Answers to the podcast actually given


A couple of weeks ago I was interviewed for J.C. Hulsey’s Wild West Showdown podcast.

As I noted before, my plan was to talk about my new Westerns and avoid talking about Jackson Speed, and of course all I did was talk about the Jackson Speed novels.

All the same, it was a fun interview and I enjoyed doing it. If you’d like to give it a listen, check it out here. My interview begins at the 13-minute mark.

I didn’t have any kind of picture that made sense to go with the interview, so I posted a photo of me paddling backwards through a shoal.


Answers to the podcast never given


I had a great time this morning doing an interview with J.C. Hulsey who does the Wild West Showdown podcast.

He contacted me last week about being interviewed for the podcast, and so last night I spent some time making notes so that I would be prepared for the interview.

The notes really focused on my new Westerns – Too Long the Winter and Redemption at Two Rivers Station.

These books are going to appeal to more readers than the Jackson Speed novels. I mean, let’s be honest, Jack Speed is a fun character, the novels are set against a very rich (and accurate) historical tapestry, and I love the Jackson Speed novels.

But not as many readers are going to be interested in a womanizing coward as a “hero.”

My new novels are selling pretty well, so I think obviously Mr. Hulsey’s listeners are going to be more interested in hearing about these.

So my notes in preparing for today’s interview focused almost entirely on the new novels.

What did I end up talking about?

You guessed it: Jackson Speed.

The interview didn’t feel so much like an interview. Mr. Hulsey and I just had a conversation, and the conversation naturally flowed toward one thing rather than the other, and I completely forgot about my notes.

But here I am with all these notes and nothing to do with them, so I thought I would share here some of what I prepared in an imagined interview.

I’ll call this “Answers to the Podcast Never Given.”



I have always had a fascination with the time period.

My dad is an armchair historian, and in particular he’s always had an astounding knowledge of Civil War history. Growing up, I remember thinking there was no way I’d ever be as knowledgeable as my dad. It’s still a challenge to me to include anecdotes or facts in my novels that my dad didn’t previously know, and once or twice in a novel I’ll manage to surprise him.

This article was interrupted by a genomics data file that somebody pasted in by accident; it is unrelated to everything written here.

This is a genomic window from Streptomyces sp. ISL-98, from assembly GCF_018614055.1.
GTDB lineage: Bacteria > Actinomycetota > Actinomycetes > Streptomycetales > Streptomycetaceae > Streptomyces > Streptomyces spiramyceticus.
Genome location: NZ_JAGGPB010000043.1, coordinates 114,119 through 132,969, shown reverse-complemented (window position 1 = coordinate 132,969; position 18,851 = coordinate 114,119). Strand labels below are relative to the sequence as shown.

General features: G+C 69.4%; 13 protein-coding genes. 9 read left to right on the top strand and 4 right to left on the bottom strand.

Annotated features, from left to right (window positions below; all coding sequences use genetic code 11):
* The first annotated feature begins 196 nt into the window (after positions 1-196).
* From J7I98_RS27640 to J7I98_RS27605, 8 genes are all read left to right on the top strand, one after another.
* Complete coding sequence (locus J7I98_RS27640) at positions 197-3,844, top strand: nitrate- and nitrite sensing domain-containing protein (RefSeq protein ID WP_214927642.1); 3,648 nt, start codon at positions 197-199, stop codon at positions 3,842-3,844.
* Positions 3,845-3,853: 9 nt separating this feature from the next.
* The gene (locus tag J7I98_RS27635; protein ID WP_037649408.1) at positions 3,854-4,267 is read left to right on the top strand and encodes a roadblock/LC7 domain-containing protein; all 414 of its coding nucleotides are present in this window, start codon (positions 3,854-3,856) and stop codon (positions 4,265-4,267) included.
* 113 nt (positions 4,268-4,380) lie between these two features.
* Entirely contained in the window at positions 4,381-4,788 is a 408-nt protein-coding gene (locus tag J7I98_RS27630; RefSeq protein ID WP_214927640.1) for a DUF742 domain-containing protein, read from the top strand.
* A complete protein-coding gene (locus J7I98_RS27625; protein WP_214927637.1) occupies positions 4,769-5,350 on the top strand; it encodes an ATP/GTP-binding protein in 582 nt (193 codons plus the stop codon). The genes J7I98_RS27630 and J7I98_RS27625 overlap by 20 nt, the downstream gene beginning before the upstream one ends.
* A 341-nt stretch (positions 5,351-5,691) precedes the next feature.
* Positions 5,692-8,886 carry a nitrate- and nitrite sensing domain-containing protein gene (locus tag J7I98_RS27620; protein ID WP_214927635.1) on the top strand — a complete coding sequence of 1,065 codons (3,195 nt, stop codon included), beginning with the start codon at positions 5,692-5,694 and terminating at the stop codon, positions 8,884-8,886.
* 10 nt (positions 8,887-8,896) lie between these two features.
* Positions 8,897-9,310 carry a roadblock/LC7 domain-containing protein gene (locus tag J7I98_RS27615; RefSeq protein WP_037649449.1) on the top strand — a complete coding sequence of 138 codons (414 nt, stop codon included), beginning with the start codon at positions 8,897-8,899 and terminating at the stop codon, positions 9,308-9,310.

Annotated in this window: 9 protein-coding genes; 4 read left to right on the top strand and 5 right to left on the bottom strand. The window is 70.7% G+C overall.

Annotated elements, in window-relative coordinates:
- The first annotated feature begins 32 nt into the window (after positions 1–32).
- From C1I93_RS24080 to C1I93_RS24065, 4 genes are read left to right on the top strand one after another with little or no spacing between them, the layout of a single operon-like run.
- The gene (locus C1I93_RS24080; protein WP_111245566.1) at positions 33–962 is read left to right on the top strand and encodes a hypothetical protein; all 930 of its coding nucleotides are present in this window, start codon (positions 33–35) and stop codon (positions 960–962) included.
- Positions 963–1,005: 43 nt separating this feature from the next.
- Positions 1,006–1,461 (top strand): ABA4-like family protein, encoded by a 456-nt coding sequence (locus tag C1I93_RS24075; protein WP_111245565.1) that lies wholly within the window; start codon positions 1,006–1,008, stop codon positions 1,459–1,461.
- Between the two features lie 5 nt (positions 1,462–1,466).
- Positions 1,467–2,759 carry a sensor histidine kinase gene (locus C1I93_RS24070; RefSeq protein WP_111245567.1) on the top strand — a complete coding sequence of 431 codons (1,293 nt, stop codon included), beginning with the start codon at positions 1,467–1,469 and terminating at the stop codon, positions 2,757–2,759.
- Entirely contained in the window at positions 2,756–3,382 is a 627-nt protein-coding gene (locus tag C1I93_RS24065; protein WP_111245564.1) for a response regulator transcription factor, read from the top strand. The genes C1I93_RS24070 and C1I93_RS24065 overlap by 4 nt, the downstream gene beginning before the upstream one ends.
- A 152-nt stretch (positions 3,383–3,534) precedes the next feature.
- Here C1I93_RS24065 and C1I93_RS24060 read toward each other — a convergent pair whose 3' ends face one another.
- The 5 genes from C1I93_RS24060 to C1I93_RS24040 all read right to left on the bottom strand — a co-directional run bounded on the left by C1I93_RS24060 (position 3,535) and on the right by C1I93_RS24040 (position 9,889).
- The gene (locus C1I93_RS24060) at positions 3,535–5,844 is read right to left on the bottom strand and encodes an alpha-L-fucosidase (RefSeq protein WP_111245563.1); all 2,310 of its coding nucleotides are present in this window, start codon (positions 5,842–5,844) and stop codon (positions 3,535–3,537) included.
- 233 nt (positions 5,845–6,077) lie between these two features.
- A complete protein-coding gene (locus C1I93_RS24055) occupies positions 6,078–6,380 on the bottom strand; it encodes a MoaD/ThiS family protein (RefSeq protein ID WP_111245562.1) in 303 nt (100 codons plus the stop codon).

The Civil War leads naturally to the American West – what we call now the Old West or even the Wild West, and my interest in this place and time in American history very much developed naturally.

So I’m drawn to that time period of the 19th century from the Mexican-American War, through the Civil War and to the close of the 1800s. That time period takes you from the time of Manifest Destiny and exploration through the War Between the States and into the expansion period.

Not only was it a definitive period of American history, but it was also a time of some really amazing characters. You’ve got so many fascinating and true stories of lawmen like Dangerous Dan Tucker and Seth Bullock and Bass Reaves, and the lawmen were seldom as interesting as the outlaws. And a lot of those folks blurred those lines.



You also had people who had this really amazing spirit of adventure and willingness to take risks.

Not everybody, of course. Most folks just stayed put in the town they came from, but there were tens of thousands of people who sold everything and set off on an adventure.

Someone back east who sold everything traveled six months across the country, sometimes not really even knowing where they would end up. They faced dangers and obstacles that folks today can’t imagine and wouldn’t dream of taking on if they could.

I’ll tell you a quick story along those lines.

I’m working on the last book in a series of four novels that were inspired by a story from my family’s lore.

Sometime in the mid-1800s I had an ancestor, maybe a cousin to a great-great grandfather, who set out West. The family never heard from him again.

One day his trunk was delivered home with no explanation. No note, no idea who sent the trunk home. Nothing. No one in the family ever knew what happened to him.

That’s a story that has stayed with me over the years and really captured my imagination, and it’s the starting point for the series I’m finishing now.



One of the reasons I’m drawn to writing Westerns is that I read Westerns.